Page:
By § 6 any person or corporation claiming lands within the limits of the territory acquired by the United States from the Republic of New Mexico, and since within the territories of New Mexico, Arizona, or Utah, or the states of Nevada, Colorado, or Wyoming, by virtue of such a Spanish or Mexican grant as the United States are bound by the treaties of cession to recognize and confirm, 'which at the date of the passage of this act have not been confirmed by act of Congress, or otherwise finally decided upon by lawful authority, and which are not already complete and perfect,' to present a petition stating his case and praying that the validity of the title or claim may be inquired into and decided. 'And the said court is hereby authorized and required to take and exercise jurisdiction of all cases or claims presented by petition in conformity with the provisions of this act, and to hear and determine the same, as in this act provided, on the petition and proofs in case no answer or answers be filed after due notice, or on the petition and the answer or answers of any person or persons interested in preventing any claim from being established, and the answer of the attorney for the United States where he may have filed an answer, and such testimony and proofs as may be taken;' and to 'render a final decree according to the provisions of this act.'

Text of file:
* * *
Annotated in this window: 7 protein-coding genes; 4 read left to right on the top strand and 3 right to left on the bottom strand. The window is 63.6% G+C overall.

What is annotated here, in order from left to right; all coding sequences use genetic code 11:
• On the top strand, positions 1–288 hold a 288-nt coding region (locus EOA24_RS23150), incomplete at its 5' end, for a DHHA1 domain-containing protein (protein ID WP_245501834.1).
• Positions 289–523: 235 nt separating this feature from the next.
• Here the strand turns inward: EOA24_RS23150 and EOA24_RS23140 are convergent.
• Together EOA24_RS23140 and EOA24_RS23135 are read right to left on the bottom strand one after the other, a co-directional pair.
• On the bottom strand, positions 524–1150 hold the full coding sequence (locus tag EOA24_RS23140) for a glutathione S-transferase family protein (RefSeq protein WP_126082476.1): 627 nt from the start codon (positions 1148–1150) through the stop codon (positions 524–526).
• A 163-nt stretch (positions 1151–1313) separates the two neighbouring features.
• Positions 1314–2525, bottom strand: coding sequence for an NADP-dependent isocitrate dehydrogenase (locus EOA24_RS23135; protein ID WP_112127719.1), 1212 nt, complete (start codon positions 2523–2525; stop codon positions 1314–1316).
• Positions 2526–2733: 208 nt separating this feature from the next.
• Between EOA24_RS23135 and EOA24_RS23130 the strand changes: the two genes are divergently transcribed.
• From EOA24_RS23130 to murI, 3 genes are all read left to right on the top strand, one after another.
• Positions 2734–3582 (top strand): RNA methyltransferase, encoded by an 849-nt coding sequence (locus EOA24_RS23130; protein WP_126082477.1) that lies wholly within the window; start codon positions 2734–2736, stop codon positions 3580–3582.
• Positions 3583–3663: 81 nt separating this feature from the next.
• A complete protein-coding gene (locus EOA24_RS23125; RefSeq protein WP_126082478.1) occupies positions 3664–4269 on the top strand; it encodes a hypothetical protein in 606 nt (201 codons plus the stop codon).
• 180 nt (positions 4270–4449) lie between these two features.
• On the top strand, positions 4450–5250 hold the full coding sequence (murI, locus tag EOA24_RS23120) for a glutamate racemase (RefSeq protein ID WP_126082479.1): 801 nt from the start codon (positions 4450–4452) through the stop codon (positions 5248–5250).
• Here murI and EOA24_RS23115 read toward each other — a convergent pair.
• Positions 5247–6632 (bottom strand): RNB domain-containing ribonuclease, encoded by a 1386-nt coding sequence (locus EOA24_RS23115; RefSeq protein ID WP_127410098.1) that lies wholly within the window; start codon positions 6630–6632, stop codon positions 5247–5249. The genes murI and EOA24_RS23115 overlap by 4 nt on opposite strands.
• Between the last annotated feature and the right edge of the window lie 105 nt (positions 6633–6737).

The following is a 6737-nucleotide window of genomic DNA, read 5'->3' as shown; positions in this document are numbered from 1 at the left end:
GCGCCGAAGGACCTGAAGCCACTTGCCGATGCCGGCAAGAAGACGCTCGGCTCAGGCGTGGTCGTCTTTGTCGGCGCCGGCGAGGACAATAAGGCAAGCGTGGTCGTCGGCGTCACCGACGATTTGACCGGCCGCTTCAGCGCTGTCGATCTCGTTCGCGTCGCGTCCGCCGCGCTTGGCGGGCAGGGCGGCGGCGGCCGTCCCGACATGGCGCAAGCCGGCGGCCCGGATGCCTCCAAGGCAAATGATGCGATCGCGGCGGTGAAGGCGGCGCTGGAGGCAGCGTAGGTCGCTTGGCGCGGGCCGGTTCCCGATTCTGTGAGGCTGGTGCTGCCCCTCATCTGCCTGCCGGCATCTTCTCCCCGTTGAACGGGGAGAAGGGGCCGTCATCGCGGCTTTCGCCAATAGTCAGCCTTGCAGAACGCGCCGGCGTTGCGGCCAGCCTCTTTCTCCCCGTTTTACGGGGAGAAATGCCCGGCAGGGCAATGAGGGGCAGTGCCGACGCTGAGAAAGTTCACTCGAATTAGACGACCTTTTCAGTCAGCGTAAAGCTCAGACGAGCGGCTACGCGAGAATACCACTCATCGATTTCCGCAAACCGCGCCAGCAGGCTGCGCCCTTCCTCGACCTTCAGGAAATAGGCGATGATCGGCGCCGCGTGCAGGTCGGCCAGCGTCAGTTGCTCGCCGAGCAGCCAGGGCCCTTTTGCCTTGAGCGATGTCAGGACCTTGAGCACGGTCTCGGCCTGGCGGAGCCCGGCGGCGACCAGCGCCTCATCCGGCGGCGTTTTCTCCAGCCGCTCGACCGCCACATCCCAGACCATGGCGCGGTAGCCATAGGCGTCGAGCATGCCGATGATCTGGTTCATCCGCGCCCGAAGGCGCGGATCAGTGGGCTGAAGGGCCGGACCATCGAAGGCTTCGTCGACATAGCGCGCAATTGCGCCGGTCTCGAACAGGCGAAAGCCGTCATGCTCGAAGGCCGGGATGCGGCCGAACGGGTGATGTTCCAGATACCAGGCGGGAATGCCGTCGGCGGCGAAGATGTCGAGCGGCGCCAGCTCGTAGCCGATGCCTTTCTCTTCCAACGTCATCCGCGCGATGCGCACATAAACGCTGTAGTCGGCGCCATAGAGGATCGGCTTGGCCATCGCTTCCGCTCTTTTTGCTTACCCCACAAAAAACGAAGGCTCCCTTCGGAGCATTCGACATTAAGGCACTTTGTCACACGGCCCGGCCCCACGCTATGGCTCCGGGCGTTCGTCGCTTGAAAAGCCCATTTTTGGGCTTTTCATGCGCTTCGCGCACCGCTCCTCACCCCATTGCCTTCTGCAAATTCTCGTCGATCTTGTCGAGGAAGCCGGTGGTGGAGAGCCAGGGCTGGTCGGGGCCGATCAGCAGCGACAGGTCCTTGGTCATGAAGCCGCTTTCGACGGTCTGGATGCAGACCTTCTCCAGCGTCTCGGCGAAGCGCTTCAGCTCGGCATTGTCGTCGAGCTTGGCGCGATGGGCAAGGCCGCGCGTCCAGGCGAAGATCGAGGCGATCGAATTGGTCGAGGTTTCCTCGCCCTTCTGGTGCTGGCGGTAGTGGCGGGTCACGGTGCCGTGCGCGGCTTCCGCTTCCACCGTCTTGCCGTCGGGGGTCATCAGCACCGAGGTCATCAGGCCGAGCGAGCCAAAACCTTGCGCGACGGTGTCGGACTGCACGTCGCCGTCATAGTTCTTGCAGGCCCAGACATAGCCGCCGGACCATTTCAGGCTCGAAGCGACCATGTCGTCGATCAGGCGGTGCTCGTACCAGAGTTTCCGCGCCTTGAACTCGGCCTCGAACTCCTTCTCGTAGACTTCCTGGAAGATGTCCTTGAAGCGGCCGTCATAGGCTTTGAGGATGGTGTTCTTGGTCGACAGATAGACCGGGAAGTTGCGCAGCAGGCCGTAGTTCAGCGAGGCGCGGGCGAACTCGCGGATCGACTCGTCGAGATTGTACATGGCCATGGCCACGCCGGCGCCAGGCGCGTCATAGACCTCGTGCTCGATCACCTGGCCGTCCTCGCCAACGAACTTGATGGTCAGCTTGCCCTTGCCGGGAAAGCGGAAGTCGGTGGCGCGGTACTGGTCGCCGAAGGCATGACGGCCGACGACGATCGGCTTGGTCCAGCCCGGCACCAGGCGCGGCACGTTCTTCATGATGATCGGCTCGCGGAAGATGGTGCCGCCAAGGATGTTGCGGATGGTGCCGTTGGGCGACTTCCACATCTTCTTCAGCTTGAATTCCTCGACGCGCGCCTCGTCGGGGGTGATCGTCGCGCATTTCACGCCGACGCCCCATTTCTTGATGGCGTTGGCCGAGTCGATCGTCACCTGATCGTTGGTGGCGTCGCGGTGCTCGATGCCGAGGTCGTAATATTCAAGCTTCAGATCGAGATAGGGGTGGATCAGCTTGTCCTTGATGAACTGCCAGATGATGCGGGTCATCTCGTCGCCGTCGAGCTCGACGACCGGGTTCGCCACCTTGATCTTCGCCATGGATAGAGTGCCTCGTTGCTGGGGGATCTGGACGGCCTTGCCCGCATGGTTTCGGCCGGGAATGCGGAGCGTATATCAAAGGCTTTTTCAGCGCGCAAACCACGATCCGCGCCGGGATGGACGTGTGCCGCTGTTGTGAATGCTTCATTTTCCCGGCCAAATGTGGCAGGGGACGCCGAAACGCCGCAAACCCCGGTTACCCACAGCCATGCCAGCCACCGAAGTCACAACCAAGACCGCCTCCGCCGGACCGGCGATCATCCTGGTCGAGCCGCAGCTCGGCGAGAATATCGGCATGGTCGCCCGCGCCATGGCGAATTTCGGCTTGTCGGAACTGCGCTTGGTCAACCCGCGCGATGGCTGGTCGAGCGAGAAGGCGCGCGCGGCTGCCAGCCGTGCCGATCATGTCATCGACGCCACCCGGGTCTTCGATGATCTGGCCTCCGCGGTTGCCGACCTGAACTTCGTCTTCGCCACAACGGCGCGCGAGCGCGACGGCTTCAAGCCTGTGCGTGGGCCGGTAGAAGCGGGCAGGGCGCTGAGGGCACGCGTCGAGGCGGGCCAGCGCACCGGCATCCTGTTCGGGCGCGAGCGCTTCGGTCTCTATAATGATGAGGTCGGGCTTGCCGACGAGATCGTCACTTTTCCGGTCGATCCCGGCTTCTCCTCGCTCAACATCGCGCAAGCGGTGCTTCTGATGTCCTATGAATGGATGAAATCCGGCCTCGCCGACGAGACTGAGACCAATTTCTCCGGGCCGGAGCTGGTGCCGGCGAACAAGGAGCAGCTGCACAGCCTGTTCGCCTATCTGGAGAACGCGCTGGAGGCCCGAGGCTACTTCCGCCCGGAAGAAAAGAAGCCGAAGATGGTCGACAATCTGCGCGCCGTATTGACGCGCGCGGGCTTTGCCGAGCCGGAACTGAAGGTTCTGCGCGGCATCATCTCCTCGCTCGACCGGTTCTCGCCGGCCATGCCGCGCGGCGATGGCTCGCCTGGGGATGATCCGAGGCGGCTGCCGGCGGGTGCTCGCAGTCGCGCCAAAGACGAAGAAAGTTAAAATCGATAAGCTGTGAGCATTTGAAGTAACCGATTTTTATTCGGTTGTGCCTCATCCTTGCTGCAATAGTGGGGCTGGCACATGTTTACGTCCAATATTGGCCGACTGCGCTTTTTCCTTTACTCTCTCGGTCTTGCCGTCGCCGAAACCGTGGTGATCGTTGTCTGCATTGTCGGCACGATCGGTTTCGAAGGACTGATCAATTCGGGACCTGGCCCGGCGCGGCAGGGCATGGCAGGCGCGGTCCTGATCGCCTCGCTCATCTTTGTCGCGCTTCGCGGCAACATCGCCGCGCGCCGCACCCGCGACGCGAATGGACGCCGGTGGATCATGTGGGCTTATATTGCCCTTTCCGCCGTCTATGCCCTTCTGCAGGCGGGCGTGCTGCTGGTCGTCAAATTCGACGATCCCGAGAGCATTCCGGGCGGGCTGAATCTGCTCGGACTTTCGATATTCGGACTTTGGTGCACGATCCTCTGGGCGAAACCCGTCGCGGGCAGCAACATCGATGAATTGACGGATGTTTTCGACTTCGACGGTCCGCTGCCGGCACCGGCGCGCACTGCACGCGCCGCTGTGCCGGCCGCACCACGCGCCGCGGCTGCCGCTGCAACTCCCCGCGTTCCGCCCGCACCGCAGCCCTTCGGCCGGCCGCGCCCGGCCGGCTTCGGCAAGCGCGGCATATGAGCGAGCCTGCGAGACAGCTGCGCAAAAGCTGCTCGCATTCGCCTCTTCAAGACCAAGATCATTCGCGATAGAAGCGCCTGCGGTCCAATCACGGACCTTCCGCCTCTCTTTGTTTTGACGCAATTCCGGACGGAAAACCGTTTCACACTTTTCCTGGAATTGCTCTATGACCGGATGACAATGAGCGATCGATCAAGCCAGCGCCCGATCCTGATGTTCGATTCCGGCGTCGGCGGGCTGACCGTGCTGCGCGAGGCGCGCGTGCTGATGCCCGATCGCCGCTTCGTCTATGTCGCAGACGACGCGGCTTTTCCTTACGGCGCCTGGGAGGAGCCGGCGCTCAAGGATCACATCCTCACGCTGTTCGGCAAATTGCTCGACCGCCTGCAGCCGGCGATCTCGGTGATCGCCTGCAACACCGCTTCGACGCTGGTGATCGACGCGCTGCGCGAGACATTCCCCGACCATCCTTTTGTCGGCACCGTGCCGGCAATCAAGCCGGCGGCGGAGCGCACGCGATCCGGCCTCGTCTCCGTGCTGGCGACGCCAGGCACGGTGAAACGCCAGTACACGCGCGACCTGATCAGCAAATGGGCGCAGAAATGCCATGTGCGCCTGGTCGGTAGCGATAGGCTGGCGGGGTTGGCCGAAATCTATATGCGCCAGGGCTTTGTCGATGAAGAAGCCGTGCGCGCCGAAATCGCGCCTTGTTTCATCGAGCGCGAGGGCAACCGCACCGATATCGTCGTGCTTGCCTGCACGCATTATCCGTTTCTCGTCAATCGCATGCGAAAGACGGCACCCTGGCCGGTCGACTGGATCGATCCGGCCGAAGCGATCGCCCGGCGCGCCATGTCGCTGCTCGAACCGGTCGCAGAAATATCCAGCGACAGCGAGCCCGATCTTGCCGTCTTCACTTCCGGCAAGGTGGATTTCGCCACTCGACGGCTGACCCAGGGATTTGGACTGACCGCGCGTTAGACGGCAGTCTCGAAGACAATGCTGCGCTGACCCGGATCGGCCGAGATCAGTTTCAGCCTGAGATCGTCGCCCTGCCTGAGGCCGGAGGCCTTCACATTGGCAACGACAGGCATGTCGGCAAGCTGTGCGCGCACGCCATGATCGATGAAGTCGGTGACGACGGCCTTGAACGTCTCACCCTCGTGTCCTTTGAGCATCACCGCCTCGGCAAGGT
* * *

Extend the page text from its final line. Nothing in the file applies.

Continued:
By § 7 'the said court shall have full power and authority to hear and determine all questions arising in cases before it, relative to the title to the land the subject of such case, the extent, location, and boundaries thereof, and other matters connected therewith fit and proper to be heard and determined, and by a final decree to settle and determine the question of the validity of the title and the boundaries of the grant or claim presented for adjudication, according to the law of nations,' the stipulations of the treaties of 1848 and 1853, 'and the laws and ordinances of the government from which it is alleged to have been derived, and all other questions properly arising between the claimants or other parties in the case and the United States, which decree shall in all cases refer to the treaty, law, or ordinance under which such claim is confirmed or rejected.'